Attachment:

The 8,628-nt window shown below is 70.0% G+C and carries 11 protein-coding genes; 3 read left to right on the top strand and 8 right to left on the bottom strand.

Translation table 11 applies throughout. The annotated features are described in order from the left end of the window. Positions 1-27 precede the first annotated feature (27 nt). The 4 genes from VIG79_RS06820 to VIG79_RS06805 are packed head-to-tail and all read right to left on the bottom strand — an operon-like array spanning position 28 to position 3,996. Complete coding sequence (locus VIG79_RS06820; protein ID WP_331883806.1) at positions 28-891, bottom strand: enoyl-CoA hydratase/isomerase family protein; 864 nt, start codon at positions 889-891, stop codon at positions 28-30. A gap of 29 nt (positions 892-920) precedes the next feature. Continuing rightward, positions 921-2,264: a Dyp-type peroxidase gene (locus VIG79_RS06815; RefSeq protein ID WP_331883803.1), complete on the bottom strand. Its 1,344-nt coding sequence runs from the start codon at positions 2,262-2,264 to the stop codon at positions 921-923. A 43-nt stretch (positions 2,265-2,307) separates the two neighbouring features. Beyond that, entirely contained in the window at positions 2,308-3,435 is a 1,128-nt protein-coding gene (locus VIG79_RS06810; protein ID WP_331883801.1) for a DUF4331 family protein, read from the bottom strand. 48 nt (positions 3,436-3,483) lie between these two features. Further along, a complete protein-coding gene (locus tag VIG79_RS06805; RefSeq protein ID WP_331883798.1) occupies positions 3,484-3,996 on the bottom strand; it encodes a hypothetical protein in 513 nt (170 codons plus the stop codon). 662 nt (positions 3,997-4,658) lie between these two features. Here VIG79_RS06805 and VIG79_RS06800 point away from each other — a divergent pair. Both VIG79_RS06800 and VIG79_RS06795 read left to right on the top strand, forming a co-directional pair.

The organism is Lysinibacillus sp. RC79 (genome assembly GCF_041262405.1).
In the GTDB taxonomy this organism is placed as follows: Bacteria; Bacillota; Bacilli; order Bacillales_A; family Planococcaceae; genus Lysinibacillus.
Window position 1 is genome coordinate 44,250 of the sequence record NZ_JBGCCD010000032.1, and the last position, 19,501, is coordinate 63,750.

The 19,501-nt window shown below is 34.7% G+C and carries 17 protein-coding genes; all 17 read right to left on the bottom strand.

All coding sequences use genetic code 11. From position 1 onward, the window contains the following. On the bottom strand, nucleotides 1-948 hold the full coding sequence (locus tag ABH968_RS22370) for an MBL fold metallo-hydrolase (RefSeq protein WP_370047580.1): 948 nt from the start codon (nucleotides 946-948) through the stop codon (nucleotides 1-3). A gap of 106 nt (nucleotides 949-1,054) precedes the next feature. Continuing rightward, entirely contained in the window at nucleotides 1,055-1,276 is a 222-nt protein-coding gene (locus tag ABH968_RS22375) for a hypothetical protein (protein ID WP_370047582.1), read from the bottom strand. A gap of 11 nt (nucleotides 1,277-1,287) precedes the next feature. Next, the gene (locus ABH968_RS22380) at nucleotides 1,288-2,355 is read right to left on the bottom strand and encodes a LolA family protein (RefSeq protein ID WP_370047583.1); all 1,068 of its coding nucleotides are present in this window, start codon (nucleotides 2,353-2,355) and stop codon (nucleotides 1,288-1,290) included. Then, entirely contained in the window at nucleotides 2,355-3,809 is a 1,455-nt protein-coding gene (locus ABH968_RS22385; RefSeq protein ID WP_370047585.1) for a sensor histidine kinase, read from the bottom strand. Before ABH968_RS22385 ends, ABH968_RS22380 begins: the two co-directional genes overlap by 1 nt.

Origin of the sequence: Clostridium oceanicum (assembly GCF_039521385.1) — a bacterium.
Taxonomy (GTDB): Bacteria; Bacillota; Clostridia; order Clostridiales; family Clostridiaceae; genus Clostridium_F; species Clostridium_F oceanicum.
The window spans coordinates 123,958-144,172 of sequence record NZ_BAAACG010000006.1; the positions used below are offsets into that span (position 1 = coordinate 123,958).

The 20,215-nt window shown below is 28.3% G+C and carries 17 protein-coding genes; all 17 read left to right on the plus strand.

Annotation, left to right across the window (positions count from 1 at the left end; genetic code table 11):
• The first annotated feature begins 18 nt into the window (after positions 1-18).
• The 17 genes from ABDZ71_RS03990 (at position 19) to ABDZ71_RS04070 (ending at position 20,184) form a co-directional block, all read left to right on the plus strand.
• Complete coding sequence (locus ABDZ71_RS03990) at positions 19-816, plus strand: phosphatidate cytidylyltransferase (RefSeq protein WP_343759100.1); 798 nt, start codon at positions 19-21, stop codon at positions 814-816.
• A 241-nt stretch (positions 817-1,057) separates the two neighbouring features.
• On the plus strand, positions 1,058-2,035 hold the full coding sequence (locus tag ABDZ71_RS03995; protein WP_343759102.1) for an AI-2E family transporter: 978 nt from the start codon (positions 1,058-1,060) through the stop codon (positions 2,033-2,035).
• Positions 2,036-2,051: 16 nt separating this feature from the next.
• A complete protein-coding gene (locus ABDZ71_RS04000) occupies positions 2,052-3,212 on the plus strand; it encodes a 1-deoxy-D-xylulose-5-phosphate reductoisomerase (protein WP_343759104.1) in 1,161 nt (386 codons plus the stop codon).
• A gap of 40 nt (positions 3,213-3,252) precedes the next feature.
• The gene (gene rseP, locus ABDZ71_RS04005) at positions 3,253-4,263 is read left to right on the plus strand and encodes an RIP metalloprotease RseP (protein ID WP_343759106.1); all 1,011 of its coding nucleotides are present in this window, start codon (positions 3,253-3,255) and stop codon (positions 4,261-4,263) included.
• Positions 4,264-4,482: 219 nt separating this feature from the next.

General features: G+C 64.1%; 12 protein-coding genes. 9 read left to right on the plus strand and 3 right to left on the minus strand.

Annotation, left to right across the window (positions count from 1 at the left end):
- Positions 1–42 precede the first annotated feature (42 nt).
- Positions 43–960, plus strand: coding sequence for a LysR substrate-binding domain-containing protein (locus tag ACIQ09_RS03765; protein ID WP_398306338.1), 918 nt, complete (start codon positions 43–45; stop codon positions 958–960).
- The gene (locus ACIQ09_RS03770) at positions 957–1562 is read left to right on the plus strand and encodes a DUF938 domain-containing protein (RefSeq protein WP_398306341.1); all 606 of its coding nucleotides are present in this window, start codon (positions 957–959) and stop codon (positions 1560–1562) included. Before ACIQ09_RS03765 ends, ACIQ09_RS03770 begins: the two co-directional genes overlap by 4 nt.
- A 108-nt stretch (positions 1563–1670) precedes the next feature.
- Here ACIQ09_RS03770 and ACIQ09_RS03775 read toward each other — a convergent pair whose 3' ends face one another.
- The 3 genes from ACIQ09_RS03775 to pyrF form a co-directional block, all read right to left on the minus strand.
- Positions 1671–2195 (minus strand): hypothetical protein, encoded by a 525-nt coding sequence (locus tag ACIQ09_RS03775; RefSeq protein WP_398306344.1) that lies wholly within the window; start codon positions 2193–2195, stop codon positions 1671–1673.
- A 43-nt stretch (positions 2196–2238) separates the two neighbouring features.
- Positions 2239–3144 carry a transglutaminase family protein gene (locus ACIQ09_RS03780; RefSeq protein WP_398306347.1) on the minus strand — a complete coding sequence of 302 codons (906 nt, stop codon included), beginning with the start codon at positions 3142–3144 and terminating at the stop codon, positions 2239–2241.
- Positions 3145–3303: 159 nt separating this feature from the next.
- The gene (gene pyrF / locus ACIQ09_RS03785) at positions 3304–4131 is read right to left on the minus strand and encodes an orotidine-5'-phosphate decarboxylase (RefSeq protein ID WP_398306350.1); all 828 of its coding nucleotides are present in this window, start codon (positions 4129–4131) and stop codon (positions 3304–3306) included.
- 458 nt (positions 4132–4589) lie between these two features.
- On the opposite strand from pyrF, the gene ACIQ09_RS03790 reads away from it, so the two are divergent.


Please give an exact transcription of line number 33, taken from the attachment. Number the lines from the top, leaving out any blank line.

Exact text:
- Positions 2239–3144 carry a transglutaminase family protein gene (locus ACIQ09_RS03780; RefSeq protein WP_398306347.1) on the minus strand — a complete coding sequence of 302 codons (906 nt, stop codon included), beginning with the start codon at positions 3142–3144 and terminating at the stop codon, positions 2239–2241.